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Felix C. Gotschalk (September 7, 1929 – April 20, 2002) was an American science fiction writer with a distinct, idiosyncratic style, his work marked by energetic exploration of social and sexual taboos. He was also known as Jacques Goudchaux.[1]

Felix C. Gotschalk
Born1929
Richmond, Virginia
DiedApril 20, 2002 (aged 72–73)
CitizenshipAmerican
Alma materVirginia Commonwealth University
GenreScience fiction
Children2

FictionEdit

Gotschalk was born in Richmond, Virginia.[2]

He flourished in the 1970s, publishing mainly in anthologies such as Robert Silverberg's New Dimensions and Damon Knight's Orbit series, where the experimental energies of science fiction's New Wave persisted. He is the author of one novel, Growing Up in Tier 3000 (Ace Books, 1975), which shares themes and a domed city setting with a number of his short stories. During the 1980s, his stories appeared with some regularity in The Magazine of Fantasy & Science Fiction. His work remains uncollected, but prime to be championed by some small press publisher, as has been done for the work of such similarly idiosyncratic stylists such as R.A. Lafferty and David R. Bunch.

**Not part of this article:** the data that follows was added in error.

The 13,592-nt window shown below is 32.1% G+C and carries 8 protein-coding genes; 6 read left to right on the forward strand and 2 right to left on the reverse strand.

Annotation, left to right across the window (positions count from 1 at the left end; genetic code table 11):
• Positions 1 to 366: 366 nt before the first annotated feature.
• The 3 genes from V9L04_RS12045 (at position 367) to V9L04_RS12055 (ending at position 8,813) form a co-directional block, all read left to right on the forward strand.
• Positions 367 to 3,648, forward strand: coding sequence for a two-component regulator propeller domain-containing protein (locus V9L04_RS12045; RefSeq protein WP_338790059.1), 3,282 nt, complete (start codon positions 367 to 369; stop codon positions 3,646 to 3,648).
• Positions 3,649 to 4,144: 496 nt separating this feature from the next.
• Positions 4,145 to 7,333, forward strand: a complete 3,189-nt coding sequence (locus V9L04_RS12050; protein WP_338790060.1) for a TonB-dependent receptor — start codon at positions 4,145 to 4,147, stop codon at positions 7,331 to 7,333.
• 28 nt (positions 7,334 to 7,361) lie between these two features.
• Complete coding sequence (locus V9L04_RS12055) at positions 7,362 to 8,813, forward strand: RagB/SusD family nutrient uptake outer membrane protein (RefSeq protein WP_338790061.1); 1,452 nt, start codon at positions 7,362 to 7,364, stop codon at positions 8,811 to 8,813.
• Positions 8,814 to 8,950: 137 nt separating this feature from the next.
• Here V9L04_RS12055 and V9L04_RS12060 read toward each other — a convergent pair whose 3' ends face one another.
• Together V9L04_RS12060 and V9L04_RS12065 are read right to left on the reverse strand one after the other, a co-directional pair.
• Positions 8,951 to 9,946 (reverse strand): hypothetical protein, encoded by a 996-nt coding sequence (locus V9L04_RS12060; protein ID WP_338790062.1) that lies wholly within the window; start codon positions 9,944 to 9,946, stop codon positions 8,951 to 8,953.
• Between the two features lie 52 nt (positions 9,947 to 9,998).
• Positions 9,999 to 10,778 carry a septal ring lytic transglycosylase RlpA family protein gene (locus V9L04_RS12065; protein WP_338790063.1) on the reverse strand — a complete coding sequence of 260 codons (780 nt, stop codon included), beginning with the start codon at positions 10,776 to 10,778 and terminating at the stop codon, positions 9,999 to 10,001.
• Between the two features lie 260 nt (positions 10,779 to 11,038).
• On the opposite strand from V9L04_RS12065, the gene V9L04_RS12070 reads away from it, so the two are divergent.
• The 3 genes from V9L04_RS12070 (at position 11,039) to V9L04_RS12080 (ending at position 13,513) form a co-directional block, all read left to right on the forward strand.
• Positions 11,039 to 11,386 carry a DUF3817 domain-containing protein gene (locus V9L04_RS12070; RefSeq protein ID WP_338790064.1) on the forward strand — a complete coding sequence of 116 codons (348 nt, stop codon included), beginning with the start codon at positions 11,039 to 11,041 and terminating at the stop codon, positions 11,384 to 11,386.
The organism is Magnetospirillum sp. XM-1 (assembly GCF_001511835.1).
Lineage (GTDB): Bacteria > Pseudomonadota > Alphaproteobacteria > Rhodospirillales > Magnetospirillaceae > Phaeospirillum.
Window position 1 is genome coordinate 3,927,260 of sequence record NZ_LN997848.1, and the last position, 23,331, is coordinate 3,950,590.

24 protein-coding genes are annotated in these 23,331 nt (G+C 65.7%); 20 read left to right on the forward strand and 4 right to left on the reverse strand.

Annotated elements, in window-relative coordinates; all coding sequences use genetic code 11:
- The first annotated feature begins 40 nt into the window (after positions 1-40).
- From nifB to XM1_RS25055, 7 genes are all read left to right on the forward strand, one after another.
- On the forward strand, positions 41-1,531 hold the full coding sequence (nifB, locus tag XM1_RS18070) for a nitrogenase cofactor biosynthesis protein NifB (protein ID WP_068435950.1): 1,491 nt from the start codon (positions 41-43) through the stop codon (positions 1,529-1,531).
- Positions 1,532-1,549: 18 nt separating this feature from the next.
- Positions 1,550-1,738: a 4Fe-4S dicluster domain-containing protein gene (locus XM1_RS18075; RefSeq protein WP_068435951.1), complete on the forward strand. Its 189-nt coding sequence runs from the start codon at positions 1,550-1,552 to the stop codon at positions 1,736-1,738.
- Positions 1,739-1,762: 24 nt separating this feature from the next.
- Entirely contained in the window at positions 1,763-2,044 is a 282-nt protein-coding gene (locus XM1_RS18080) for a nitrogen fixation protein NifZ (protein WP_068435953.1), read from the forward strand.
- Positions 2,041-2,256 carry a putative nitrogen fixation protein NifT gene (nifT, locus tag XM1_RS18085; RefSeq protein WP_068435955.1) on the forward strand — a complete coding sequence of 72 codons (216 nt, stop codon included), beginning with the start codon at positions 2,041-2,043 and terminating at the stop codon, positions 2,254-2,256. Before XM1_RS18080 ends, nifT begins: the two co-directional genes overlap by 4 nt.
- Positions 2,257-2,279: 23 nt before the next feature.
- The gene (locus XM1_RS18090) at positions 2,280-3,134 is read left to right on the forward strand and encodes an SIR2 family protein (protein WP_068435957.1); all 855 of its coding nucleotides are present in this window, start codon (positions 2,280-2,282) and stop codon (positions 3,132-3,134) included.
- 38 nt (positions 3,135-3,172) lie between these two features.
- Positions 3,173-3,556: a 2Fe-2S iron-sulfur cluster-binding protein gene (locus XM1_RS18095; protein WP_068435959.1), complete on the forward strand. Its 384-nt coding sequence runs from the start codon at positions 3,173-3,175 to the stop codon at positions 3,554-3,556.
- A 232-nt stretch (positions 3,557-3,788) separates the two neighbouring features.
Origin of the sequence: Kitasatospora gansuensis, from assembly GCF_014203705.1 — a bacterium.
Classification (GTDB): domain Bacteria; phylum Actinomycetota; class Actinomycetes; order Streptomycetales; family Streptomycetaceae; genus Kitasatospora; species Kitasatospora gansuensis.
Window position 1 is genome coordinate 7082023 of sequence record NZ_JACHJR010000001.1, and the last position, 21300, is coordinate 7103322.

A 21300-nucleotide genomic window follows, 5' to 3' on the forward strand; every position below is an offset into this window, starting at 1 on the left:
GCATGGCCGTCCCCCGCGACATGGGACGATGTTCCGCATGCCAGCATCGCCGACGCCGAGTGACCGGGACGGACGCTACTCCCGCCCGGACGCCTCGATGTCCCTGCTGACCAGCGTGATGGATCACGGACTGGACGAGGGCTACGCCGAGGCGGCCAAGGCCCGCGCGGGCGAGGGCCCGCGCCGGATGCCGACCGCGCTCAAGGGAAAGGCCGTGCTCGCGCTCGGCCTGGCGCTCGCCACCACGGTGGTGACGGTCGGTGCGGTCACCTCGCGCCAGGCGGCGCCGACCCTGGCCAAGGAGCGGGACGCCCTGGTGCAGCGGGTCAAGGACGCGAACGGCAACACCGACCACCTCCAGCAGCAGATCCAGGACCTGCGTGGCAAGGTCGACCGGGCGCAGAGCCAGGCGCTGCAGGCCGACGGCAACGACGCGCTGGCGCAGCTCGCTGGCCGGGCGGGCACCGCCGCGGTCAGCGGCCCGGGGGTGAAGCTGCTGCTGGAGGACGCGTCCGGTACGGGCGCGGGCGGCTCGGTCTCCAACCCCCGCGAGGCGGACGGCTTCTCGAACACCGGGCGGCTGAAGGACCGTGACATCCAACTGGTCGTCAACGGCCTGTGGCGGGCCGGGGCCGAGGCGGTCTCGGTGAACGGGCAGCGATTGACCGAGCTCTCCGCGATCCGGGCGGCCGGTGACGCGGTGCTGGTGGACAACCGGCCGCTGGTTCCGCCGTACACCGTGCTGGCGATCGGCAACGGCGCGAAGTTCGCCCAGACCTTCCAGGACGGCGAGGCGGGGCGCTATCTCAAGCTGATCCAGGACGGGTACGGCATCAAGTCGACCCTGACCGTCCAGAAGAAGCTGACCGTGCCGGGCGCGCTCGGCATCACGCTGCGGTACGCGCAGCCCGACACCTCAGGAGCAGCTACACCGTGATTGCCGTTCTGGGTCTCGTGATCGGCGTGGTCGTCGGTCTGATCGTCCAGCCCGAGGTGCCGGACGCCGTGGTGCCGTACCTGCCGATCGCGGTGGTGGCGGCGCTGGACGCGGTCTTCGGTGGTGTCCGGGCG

ReferencesEdit

  1. ^ Author's name as listed on A Day in the Life of A-420
  2. ^ "Biographical entry from Growing Up in Tier 3000 (cover image)". secure.flickr.com.

External linksEdit